Insect policing carries costs

New study claims that reproduction in social insects isn't just controlled by relatedness

Nick Atkinson(nwa@entangled.org)
Aug 24, 2004

Findings published this week in PLoS Biology claim that worker policing in social insects has a more complex evolutionary basis than even their unusual patterns of genetic relatedness allow. Instead, it is the 'colony efficiency'—the cost that reproducing workers impose on the colony as a whole—that determines how many are tolerated, according to the study.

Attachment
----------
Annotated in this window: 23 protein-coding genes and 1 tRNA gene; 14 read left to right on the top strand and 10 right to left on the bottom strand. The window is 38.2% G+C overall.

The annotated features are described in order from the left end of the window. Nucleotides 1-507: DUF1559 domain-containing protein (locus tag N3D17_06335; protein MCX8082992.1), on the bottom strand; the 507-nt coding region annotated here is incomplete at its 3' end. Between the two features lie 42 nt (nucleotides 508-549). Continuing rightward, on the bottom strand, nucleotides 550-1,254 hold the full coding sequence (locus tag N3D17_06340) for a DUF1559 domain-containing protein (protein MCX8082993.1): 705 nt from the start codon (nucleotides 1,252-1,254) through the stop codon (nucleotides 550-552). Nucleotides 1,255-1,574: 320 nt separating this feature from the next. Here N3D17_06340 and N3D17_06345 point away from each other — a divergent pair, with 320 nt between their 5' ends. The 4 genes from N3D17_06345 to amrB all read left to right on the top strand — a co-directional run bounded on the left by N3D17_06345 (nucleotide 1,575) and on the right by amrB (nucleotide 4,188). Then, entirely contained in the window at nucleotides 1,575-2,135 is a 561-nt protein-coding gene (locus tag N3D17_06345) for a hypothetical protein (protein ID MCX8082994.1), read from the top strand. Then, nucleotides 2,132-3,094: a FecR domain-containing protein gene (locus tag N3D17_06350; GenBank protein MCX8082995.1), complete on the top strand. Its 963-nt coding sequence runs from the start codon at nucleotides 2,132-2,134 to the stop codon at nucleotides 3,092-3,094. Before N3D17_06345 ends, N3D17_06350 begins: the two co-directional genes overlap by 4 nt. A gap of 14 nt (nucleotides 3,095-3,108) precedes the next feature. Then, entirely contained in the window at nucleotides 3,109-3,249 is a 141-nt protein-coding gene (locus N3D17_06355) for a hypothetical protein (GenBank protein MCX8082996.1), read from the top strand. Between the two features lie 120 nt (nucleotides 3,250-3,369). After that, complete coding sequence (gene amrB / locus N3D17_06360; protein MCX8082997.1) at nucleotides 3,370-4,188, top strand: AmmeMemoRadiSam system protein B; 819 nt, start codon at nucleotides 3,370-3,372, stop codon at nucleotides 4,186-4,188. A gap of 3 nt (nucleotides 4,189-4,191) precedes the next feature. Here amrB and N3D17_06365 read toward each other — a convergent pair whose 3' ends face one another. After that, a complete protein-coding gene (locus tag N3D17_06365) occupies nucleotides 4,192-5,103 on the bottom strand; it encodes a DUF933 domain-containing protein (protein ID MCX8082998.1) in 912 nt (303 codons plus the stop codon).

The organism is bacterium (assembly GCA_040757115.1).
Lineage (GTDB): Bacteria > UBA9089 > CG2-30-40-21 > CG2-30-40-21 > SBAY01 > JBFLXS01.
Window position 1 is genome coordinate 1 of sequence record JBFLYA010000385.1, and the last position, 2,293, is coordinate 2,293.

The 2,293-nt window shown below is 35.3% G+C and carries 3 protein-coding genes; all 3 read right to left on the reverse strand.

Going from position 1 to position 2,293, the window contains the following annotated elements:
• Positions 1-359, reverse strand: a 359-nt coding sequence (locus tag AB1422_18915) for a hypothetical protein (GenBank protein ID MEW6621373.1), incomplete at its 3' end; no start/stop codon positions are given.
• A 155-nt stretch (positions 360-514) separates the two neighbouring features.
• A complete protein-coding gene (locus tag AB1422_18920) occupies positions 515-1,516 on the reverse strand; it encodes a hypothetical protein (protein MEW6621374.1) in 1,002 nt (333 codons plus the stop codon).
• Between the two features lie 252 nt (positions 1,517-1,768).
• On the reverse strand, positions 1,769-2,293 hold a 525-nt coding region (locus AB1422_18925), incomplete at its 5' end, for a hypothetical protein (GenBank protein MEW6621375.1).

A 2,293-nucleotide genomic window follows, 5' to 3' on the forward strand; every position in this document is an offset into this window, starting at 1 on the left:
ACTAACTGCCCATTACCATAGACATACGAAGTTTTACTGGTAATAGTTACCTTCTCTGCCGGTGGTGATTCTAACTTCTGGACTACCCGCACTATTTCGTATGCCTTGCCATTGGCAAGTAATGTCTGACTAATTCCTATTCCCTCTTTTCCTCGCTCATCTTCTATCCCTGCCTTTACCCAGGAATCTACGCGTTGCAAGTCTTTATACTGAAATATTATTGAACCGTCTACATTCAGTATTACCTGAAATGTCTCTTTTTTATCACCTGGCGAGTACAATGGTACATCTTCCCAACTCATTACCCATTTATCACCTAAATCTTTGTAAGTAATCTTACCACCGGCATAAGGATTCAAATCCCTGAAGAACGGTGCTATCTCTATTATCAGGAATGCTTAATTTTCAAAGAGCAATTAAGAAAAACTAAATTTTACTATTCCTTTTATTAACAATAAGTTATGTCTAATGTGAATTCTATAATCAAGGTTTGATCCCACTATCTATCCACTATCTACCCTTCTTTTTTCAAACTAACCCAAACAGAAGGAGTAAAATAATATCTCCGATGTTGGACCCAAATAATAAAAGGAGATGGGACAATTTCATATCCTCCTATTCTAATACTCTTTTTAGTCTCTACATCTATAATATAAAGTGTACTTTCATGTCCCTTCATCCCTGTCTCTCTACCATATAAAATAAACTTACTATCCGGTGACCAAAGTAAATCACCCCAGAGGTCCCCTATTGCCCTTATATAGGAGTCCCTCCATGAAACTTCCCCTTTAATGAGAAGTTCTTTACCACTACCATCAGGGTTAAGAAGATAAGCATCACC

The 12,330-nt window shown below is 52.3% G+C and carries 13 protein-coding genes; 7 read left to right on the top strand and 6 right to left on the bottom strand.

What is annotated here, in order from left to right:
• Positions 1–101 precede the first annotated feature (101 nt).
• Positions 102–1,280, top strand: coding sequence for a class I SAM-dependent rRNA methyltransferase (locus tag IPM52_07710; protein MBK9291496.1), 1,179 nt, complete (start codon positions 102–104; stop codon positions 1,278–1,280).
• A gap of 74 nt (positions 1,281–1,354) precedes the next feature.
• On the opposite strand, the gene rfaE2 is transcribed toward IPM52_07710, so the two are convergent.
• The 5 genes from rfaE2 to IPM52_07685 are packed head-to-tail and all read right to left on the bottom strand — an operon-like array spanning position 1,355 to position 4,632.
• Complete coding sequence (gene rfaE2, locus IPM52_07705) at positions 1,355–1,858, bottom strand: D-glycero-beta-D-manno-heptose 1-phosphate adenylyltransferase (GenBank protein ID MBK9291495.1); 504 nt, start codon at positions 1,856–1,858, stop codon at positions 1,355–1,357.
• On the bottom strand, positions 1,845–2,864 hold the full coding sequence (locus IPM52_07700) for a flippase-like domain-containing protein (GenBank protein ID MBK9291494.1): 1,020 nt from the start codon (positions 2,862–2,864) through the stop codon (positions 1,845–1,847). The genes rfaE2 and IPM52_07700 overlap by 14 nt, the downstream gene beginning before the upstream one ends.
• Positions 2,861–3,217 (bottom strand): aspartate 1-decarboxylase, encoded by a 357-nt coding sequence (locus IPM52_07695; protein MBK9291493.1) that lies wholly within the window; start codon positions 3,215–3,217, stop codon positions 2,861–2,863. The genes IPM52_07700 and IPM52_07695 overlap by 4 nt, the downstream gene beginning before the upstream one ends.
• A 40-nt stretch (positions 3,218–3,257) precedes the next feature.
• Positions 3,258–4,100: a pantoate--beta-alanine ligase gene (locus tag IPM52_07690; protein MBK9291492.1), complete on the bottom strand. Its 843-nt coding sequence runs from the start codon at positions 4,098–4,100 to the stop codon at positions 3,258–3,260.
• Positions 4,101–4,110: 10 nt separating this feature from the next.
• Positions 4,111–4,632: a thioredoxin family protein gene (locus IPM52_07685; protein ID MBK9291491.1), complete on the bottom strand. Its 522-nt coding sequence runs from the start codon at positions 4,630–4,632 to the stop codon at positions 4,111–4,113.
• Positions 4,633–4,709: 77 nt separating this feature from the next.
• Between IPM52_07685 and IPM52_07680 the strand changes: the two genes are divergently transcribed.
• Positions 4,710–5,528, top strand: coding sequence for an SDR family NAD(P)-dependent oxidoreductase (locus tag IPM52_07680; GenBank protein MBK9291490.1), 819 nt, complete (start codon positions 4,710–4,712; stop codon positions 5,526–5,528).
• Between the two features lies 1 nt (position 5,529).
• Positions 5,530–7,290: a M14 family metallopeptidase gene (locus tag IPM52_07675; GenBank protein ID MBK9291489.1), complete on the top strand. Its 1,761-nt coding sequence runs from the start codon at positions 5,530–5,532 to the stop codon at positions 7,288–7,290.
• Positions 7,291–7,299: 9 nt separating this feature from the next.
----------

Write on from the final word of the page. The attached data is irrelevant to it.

Rob Hammond and Laurent Keller, both at the University of Lausanne's Department of Ecology and Evolution, carried out a metaanalysis on previously published data on 50 species of social Hymenoptera—colonial ants, bees, and wasps. These species have a haplodiploid genetic system, which results in extremely high levels of relatedness among workers. This means that a typical worker's long-term genetic prospects are usually better served by raising the queen's brood than by reproducing herself.

In most species, however, workers can lay haploid eggs, which develop into males—nephews to the other workers and grandsons to the...

Interested in reading more?

Become a Member of

Receive full access to more than 35 years of archives, as well as TS Digest, digital editions of The Scientist, feature stories, and much more!
Already a member?